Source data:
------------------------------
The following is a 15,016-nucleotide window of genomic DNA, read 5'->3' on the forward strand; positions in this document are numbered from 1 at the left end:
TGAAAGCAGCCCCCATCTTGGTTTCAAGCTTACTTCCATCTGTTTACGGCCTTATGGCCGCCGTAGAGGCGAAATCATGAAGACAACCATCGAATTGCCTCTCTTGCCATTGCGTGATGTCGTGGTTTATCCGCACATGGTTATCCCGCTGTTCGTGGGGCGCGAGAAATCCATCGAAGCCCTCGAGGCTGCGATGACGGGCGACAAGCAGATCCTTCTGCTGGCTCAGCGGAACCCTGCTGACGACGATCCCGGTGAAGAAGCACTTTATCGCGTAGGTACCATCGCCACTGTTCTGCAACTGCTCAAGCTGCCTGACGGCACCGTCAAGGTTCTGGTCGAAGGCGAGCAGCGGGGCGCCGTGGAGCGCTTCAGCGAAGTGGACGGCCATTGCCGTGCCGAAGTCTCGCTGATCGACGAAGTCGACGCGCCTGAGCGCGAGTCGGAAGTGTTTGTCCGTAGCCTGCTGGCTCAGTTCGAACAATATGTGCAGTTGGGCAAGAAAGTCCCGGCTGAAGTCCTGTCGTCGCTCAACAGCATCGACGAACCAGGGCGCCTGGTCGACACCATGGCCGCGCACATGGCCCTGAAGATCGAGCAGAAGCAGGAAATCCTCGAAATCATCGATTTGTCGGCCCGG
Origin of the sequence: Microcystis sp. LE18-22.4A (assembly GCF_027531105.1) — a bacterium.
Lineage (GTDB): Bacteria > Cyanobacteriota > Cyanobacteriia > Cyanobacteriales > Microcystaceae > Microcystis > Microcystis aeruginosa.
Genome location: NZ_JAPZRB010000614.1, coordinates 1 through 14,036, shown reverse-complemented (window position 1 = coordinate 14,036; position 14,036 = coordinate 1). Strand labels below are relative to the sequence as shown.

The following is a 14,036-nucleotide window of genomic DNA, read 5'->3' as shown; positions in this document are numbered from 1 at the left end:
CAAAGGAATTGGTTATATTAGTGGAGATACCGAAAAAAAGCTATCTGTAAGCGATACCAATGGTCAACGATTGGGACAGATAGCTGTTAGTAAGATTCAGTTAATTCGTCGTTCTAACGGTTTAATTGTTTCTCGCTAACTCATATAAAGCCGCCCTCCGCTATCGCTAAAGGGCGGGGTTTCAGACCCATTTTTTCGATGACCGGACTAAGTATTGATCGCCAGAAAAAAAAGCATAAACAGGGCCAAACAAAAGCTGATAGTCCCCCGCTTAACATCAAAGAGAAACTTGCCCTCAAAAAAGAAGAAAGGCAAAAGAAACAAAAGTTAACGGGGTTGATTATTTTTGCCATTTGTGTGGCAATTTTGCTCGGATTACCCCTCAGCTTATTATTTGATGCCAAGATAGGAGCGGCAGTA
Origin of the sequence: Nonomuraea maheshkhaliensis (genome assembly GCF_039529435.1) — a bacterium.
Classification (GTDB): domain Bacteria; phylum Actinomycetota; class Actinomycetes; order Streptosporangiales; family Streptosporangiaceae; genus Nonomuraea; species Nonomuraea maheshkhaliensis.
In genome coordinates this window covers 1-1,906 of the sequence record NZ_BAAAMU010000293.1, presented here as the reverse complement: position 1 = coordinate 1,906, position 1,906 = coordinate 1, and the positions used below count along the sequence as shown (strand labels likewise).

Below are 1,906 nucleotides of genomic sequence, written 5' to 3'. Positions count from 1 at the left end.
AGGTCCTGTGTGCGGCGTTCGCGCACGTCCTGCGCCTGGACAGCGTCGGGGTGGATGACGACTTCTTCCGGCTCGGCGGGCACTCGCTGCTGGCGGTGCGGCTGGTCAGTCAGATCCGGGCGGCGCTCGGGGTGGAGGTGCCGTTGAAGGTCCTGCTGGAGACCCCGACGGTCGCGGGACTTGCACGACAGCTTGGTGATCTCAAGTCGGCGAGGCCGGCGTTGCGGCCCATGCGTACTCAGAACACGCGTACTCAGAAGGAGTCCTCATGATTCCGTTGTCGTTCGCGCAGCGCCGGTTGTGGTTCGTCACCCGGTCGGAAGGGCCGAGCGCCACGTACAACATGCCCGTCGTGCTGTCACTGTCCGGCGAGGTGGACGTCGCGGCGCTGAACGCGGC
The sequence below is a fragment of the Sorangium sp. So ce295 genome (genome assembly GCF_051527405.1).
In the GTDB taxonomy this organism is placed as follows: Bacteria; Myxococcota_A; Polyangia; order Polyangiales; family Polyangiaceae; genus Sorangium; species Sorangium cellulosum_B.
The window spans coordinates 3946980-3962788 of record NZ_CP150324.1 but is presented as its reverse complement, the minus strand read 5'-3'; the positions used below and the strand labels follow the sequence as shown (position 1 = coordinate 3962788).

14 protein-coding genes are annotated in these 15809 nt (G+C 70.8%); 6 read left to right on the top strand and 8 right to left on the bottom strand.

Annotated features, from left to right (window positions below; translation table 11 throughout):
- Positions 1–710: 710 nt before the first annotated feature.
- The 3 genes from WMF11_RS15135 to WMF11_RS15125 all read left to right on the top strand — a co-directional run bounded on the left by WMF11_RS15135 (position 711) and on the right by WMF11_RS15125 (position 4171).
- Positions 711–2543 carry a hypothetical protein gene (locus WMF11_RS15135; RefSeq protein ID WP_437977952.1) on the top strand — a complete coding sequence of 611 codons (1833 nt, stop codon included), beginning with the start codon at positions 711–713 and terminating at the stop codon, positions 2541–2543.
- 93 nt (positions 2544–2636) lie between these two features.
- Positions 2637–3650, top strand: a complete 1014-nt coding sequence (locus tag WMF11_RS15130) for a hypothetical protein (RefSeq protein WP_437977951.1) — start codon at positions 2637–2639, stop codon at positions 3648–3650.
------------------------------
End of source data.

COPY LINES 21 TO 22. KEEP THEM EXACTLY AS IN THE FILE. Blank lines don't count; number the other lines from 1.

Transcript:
- 93 nt (positions 2544–2636) lie between these two features.
- Positions 2637–3650, top strand: a complete 1014-nt coding sequence (locus tag WMF11_RS15130) for a hypothetical protein (RefSeq protein WP_437977951.1) — start codon at positions 2637–2639, stop codon at positions 3648–3650.